OK, I admit it. I’m part of that famous (infamous?) “baby boomer” generation. You know, the one that was going to change the world, live in communes, and get back to nature. Hey, times change. Most of us now are in the “real” world, with jobs, families, mortgages…and despite doing what we think is a good job of watching our diets, exercising, and managing stress, it turns out that most of us stink at getting enough preventive care.
A report put out by the CDC, American Medical Association and AARP found that only one-fourth of boomers, 50-64, got regular preventive care like cancer screenings, blood pressure screenings, or help with quitting smoking. Promoting Preventive Services for Adults 50-64: Community and Clinical Partnerships, focuses on opportunities to improve the health of the growing number of adults in the 50-64 age bracket to broaden the use of potentially lifesaving preventive services. In another five years, us boomers are going to be about 63 million strong, making up 20 percent of the US population – and many of us will have at least one chronic health condition. Heart disease, diabetes, osteoporosis, obesity…yep, most of us are going to have to deal with some kind of ongoing medical issue. That’s why preventive care is so important. Not only will it save money, but it might save your life.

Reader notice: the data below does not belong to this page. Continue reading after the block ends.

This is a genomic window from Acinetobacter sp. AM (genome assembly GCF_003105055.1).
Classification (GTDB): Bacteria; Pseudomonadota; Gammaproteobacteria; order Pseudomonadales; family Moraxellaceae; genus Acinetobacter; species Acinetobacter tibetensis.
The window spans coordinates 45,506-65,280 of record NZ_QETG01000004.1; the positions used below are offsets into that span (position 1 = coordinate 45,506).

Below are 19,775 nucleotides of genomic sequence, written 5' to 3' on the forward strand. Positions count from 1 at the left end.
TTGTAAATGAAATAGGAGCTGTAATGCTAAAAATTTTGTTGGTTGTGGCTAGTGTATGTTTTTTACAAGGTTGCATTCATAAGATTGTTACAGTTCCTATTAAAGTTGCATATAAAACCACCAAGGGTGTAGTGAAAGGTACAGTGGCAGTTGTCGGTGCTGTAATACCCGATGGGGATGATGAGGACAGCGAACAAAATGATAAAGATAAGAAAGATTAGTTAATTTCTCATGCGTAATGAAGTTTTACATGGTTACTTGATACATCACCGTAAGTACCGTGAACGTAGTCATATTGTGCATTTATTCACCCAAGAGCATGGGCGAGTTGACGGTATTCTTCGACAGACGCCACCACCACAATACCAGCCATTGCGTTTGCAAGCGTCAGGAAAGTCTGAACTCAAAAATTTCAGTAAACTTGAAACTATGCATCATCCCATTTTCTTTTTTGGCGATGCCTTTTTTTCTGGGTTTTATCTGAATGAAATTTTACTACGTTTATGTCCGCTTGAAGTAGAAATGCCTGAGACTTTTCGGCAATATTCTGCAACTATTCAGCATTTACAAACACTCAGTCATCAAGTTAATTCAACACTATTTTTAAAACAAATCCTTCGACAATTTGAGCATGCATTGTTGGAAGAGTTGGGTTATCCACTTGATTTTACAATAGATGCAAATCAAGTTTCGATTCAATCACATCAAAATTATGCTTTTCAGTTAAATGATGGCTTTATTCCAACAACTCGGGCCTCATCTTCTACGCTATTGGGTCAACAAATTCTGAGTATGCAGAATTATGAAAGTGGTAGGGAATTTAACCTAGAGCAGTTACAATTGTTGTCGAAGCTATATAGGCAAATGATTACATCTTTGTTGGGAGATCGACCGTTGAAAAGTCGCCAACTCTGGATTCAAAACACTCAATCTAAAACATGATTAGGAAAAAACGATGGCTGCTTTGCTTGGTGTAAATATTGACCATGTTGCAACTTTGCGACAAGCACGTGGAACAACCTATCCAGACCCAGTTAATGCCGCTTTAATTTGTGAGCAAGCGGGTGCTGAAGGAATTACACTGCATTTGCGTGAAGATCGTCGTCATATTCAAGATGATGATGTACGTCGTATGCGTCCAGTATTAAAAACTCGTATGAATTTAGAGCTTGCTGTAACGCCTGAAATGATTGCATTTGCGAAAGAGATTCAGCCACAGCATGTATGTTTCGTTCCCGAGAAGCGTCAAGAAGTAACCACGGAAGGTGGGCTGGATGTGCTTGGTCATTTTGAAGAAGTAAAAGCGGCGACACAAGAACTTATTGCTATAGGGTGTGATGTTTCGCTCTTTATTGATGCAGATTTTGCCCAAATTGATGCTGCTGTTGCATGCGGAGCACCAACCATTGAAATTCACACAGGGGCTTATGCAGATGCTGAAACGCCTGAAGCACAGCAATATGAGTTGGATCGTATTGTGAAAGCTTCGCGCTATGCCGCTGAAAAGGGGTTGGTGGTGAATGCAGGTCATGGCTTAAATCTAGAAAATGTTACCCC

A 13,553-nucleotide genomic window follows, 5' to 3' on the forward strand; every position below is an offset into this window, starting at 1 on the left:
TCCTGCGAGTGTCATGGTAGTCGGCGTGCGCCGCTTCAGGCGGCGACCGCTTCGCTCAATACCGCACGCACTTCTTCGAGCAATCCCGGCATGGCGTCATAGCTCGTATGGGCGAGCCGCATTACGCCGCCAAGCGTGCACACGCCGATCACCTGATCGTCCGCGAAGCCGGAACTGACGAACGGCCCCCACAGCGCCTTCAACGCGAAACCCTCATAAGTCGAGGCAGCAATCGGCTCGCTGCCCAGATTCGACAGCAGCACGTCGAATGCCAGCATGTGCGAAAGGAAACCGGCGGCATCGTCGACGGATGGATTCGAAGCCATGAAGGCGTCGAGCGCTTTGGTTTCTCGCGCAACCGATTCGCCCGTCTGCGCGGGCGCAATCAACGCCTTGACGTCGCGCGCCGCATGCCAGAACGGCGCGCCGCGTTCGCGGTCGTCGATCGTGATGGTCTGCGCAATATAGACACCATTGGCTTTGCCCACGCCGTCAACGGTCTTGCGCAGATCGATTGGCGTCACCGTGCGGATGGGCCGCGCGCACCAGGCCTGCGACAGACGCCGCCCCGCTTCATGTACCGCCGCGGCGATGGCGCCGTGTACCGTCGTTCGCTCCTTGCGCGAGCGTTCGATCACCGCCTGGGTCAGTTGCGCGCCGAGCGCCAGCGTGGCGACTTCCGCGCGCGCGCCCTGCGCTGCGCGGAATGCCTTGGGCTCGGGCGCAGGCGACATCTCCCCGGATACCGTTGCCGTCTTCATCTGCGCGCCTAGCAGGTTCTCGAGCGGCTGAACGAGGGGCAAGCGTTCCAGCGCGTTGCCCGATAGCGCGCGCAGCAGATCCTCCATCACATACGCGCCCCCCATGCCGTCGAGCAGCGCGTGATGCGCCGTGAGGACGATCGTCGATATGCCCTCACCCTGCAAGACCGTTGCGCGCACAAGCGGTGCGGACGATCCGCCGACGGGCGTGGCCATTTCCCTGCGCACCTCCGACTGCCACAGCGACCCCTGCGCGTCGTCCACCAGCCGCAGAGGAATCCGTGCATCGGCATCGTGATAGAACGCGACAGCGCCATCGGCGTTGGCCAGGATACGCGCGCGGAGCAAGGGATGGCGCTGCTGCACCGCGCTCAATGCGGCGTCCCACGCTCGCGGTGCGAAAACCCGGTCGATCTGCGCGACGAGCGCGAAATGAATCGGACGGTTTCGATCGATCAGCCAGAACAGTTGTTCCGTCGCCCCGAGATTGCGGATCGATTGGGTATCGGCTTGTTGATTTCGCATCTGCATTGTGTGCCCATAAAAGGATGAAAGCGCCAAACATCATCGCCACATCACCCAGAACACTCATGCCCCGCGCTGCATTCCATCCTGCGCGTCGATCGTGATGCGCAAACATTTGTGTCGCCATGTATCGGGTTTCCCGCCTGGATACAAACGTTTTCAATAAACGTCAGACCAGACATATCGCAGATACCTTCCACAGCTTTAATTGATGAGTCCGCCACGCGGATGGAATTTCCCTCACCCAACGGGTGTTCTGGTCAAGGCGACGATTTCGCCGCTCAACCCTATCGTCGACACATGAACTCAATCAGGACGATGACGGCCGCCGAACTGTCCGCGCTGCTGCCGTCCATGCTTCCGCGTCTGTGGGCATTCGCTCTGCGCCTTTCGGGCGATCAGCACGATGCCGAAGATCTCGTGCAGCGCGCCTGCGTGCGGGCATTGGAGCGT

“Effective screening, counseling, vaccinations, and other recommended preventive services should be a routine part of health care for all Americans”
– E. Langston, AMA
The CDC Report identifies recommended preventive services such as influenza vaccines, cholesterol screening, breast and cervical cancer screening, as well as preventive screenings for behaviors that could negatively impact health like binge drinking and physical inactivity. Many chronic diseases are preventable and could save our healthcare system billions in projected treatment costs. So the report also calls for more community based partnerships to get the word out, and to get preventive services to where they’re most needed, such as in minority, rural, and low socio-economic areas. It also highlights proven strategies that clinics and communities have used to promote preventive services.
Are you up to date on all your preventive screenings? Do you know what screenings you should be getting? Do you know
- When and how often women should be screened for breast and cervical cancer? Or men for prostate cancer?
- At what age(s) should people be getting cholesterol levels checked?
- Do you need a flu shot if you’re a boomer?
- What about a pneumonia vaccine?
Not sure? Check here for the answers. Then go see your doctor.